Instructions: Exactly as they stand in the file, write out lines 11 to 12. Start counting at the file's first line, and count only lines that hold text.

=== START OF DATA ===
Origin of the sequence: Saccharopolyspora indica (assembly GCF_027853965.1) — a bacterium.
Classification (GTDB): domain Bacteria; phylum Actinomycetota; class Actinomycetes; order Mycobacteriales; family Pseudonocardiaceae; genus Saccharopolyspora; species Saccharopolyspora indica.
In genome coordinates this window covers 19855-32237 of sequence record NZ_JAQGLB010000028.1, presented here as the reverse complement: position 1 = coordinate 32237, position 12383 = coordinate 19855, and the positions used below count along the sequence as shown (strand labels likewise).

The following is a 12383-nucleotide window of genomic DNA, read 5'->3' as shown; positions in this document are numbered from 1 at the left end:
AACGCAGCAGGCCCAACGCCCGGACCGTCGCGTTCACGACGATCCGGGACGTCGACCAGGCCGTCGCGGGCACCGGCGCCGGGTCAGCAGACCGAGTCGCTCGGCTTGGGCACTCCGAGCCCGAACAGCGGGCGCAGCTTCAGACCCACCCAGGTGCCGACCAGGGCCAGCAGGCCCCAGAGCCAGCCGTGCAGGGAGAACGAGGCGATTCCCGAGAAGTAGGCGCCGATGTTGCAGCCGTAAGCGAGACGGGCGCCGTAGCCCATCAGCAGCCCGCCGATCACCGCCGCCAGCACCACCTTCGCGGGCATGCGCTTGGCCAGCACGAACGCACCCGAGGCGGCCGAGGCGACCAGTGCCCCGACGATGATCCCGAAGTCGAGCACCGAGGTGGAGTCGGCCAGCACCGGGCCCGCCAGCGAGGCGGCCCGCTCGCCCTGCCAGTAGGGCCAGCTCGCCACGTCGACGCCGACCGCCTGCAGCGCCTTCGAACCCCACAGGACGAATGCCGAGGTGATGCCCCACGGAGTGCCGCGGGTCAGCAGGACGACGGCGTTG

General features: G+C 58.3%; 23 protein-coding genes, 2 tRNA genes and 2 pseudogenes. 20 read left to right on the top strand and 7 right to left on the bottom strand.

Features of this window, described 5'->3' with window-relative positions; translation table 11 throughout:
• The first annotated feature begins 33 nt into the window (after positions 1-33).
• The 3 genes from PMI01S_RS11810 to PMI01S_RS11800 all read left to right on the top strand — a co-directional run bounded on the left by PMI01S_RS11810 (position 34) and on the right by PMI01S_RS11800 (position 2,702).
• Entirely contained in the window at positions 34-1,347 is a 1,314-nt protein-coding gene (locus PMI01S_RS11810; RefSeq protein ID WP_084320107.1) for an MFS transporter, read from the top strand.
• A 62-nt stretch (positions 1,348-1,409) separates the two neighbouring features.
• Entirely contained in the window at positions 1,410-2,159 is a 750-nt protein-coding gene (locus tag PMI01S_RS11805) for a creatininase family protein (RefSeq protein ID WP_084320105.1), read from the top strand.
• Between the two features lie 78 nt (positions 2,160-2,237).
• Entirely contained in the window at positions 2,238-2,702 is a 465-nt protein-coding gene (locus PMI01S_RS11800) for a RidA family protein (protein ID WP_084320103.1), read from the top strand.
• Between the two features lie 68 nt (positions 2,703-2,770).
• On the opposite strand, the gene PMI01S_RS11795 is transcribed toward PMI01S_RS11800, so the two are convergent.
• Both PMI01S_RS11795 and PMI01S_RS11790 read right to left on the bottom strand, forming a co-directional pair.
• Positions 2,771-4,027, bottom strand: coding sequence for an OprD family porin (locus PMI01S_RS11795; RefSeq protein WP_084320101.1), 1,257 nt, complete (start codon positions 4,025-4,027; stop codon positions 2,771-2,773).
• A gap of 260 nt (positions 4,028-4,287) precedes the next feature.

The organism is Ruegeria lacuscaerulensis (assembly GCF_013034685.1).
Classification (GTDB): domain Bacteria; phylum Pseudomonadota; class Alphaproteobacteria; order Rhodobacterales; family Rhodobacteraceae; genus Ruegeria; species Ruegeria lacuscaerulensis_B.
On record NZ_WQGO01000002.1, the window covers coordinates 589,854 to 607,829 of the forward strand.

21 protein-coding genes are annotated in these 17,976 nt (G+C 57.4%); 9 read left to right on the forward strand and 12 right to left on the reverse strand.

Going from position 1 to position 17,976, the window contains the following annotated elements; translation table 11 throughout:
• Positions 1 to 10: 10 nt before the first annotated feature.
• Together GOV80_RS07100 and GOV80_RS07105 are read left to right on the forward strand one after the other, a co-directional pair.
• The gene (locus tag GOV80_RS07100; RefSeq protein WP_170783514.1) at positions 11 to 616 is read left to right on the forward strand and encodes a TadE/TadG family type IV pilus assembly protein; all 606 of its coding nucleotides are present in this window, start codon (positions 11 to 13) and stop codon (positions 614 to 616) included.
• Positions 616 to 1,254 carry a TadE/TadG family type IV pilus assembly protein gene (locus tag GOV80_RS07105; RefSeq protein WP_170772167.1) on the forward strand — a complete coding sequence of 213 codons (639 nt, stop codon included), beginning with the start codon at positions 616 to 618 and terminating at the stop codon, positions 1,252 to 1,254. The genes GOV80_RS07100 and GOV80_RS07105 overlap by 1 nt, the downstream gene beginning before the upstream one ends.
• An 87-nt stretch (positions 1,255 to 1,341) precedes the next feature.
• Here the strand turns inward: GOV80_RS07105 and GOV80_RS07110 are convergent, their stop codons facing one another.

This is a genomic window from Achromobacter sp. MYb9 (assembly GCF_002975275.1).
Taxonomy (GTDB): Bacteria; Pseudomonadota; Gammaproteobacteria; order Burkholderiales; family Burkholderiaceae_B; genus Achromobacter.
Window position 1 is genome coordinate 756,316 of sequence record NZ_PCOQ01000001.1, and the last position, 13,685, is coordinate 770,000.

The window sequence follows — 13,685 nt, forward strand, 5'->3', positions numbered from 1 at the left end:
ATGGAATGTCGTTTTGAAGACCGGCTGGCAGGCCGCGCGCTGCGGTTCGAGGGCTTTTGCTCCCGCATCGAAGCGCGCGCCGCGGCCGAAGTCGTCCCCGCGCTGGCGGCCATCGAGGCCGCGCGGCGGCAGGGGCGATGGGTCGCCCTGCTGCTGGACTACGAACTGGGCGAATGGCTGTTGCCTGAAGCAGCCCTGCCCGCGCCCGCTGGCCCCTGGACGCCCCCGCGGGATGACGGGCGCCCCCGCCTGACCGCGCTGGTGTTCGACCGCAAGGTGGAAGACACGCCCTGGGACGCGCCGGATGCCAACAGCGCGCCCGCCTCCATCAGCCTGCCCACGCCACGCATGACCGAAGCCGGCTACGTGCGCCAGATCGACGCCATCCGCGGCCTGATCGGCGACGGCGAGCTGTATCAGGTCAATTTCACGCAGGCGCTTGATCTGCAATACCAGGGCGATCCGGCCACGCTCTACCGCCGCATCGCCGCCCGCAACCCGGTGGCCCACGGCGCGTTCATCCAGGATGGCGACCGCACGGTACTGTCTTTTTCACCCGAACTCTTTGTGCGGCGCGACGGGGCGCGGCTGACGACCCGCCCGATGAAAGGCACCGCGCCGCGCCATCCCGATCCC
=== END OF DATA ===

• A 62-nt stretch (positions 1,348-1,409) separates the two neighbouring features.
• Entirely contained in the window at positions 1,410-2,159 is a 750-nt protein-coding gene (locus tag PMI01S_RS11805) for a creatininase family protein (RefSeq protein ID WP_084320105.1), read from the top strand.